The Royal Institute of British Architects (RIBA) has on the 10th July 2015 responded to the Government’s Productivity Plan, ‘Fixing the Foundations: Creating a More Prosperous Nation’.
RIBA President Stephen Hodder said:
“If fully implemented, these reforms represent a significant step forward in tackling the economic damage to the UK’s competitiveness created by the housing crisis.
“The Government must use this opportunity to deliver on their commitment and set out aspirational and rigorous standards for all new housing developments. National space standards and a broad mix of housing types and tenures are vital components of the standards needed to deliver high-quality, sustainable homes and strong communities.”
RIBA comments on specific measures within the Productivity Plan:
On the introduction of a ‘zonal system’:
“Initiatives that help speed up the development of brownfield sites are welcome. However, we need to make sure that this move doesn’t have a negative impact on design and build quality. The Government should look at how design codes have helped drive high standards under lighter-touch regulatory systems and make sure that robust safeguards are in place to ensure that new developments are accompanied by the right economic and social infrastructure.”
On powers to allow Government to intervene and draft local plans:
“It is right that the Government pushes for faster adoption of local plans which promote sustainable development. We hope that this has an impact on current negotiations on local plans.
“Too many of the current local plans being proposed are failing to identify enough land for new housing. This is placing an unnecessary block on economic growth.”
On penalties for local authorities:
“Procedural delays in local authority planning departments, particularly the validation of planning applications, are holding up schemes across England and are a growing source of frustration for many architects and their clients. Actions that address these blocks would be very welcome.
“However, with planning appeals already taking up to 18 months to reach a resolution, the Government needs to ensure that this doesn’t lead to delays elsewhere in the planning system.”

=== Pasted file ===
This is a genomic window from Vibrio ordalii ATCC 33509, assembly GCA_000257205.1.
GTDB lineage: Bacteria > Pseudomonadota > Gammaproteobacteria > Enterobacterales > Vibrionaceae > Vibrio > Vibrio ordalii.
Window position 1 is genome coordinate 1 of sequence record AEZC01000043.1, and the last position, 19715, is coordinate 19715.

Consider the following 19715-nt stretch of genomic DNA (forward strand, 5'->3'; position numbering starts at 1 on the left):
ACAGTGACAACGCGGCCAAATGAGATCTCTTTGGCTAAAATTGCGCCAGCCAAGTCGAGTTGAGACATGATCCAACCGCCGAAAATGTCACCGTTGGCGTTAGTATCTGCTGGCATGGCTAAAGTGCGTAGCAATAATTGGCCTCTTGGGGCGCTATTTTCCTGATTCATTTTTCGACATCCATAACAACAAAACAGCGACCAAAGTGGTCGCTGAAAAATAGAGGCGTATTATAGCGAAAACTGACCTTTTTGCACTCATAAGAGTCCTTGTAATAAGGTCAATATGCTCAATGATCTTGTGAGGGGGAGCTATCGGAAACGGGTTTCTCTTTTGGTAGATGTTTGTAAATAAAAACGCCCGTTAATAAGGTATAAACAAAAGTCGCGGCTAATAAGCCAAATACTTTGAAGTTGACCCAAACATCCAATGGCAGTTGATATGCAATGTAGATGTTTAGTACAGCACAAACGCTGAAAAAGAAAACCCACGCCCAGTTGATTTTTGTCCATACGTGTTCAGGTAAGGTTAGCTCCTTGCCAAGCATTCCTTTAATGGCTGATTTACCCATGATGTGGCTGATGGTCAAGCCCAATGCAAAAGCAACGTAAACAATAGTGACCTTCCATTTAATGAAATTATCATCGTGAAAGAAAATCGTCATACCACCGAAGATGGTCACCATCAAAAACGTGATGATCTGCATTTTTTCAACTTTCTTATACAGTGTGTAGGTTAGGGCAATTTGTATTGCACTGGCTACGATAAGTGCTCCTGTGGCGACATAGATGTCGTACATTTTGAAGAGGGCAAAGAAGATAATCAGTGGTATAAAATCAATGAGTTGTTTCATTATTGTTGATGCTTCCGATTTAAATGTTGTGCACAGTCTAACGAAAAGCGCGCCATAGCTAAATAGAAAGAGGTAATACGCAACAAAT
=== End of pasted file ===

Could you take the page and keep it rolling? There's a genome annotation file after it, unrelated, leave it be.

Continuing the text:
On support package for SME house builders:
“The decline of SME house builders has played a key part in driving the housing crisis in rural communities.
“If these measures are successful, we hope that they will promote an increase in the number of small in-fill schemes in our towns and villages. These schemes can add housing capacity, without fundamentally altering the nature of rural communities.
“Small-scale developments can be integrated into existing communities more easily and place less strain on infrastructure. We know from experience that they can also lead to excellent design quality as developers recognise the benefits this delivers in securing support from existing residents.”
On the Nationally Significant Infrastructure Regime (NSIP):
“The RIBA is very pleased that the Government has recognised that housing is a key infrastructure issue.
“We hope that the Department for Communities and Local Government (DCLG) will use its new role, as the department for architecture, to promote good design in the housing schemes bought forward under these proposals.”
On stronger compulsory purchase powers to bring forward more brownfield land, and devolution of planning powers to the Mayors of London and Manchester:
“Devolving planning powers to local authorities offers the opportunity to tailor developments and standards to local needs. We hope that other areas of the UK will be able to benefit in future.”
On reducing net regulation on house builders:
“The RIBA is hugely disappointed by the Government’s decision to scrap both the Allowable Solutions carbon offsetting scheme and the proposed 2016 increase in on-site energy efficiency standards. This announcement, which was buried in an otherwise commendable Productivity Plan, is a significant backwards step and will challenge the UK’s ability to deliver cost-effective, energy efficient homes.”